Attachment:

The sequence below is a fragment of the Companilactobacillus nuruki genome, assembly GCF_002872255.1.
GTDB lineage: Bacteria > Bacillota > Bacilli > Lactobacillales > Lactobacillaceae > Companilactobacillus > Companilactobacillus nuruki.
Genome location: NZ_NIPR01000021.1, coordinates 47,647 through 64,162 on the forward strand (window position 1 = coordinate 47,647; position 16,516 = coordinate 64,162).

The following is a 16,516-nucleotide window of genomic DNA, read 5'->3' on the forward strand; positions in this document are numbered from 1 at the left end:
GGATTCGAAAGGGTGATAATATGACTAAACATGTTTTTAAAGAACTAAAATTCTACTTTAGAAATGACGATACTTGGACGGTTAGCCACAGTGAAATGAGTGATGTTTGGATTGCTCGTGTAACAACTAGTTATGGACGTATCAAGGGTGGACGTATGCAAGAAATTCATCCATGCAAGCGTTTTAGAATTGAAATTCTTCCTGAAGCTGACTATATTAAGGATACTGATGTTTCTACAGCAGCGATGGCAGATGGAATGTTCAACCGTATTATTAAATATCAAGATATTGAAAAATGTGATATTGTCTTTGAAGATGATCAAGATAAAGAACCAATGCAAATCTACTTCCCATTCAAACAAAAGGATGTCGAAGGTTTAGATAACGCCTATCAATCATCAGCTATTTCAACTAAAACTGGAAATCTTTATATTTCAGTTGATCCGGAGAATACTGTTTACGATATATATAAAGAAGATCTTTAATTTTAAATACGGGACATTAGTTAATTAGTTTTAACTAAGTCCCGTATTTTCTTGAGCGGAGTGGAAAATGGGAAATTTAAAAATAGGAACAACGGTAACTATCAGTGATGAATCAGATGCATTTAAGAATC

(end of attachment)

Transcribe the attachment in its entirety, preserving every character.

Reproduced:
The sequence below is a fragment of the Companilactobacillus nuruki genome, assembly GCF_002872255.1.
GTDB lineage: Bacteria > Bacillota > Bacilli > Lactobacillales > Lactobacillaceae > Companilactobacillus > Companilactobacillus nuruki.
Genome location: NZ_NIPR01000021.1, coordinates 47,647 through 64,162 on the forward strand (window position 1 = coordinate 47,647; position 16,516 = coordinate 64,162).

The following is a 16,516-nucleotide window of genomic DNA, read 5'->3' on the forward strand; positions in this document are numbered from 1 at the left end:
GGATTCGAAAGGGTGATAATATGACTAAACATGTTTTTAAAGAACTAAAATTCTACTTTAGAAATGACGATACTTGGACGGTTAGCCACAGTGAAATGAGTGATGTTTGGATTGCTCGTGTAACAACTAGTTATGGACGTATCAAGGGTGGACGTATGCAAGAAATTCATCCATGCAAGCGTTTTAGAATTGAAATTCTTCCTGAAGCTGACTATATTAAGGATACTGATGTTTCTACAGCAGCGATGGCAGATGGAATGTTCAACCGTATTATTAAATATCAAGATATTGAAAAATGTGATATTGTCTTTGAAGATGATCAAGATAAAGAACCAATGCAAATCTACTTCCCATTCAAACAAAAGGATGTCGAAGGTTTAGATAACGCCTATCAATCATCAGCTATTTCAACTAAAACTGGAAATCTTTATATTTCAGTTGATCCGGAGAATACTGTTTACGATATATATAAAGAAGATCTTTAATTTTAAATACGGGACATTAGTTAATTAGTTTTAACTAAGTCCCGTATTTTCTTGAGCGGAGTGGAAAATGGGAAATTTAAAAATAGGAACAACGGTAACTATCAGTGATGAATCAGATGCATTTAAGAATC